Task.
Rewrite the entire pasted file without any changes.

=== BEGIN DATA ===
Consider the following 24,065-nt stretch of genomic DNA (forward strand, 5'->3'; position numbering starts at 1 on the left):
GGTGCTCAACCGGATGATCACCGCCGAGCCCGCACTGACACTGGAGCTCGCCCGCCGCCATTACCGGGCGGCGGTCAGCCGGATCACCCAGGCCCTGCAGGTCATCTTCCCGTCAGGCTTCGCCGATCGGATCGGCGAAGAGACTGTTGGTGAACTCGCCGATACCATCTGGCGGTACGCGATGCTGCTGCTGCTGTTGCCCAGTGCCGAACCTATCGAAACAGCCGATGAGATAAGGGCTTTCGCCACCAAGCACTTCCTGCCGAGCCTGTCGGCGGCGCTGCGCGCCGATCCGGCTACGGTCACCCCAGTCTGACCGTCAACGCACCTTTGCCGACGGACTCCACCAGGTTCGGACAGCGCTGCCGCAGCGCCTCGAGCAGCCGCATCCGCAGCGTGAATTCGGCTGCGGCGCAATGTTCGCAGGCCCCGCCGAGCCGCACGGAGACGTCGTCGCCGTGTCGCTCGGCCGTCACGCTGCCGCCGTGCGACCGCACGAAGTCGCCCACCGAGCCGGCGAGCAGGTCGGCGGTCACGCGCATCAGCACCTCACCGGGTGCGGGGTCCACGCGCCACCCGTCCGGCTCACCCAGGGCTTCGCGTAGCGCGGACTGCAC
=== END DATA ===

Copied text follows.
Consider the following 24,065-nt stretch of genomic DNA (forward strand, 5'->3'; position numbering starts at 1 on the left):
GGTGCTCAACCGGATGATCACCGCCGAGCCCGCACTGACACTGGAGCTCGCCCGCCGCCATTACCGGGCGGCGGTCAGCCGGATCACCCAGGCCCTGCAGGTCATCTTCCCGTCAGGCTTCGCCGATCGGATCGGCGAAGAGACTGTTGGTGAACTCGCCGATACCATCTGGCGGTACGCGATGCTGCTGCTGCTGTTGCCCAGTGCCGAACCTATCGAAACAGCCGATGAGATAAGGGCTTTCGCCACCAAGCACTTCCTGCCGAGCCTGTCGGCGGCGCTGCGCGCCGATCCGGCTACGGTCACCCCAGTCTGACCGTCAACGCACCTTTGCCGACGGACTCCACCAGGTTCGGACAGCGCTGCCGCAGCGCCTCGAGCAGCCGCATCCGCAGCGTGAATTCGGCTGCGGCGCAATGTTCGCAGGCCCCGCCGAGCCGCACGGAGACGTCGTCGCCGTGTCGCTCGGCCGTCACGCTGCCGCCGTGCGACCGCACGAAGTCGCCCACCGAGCCGGCGAGCAGGTCGGCGGTCACGCGCATCAGCACCTCACCGGGTGCGGGGTCCACGCGCCACCCGTCCGGCTCACCCAGGGCTTCGCGTAGCGCGGACTGCAC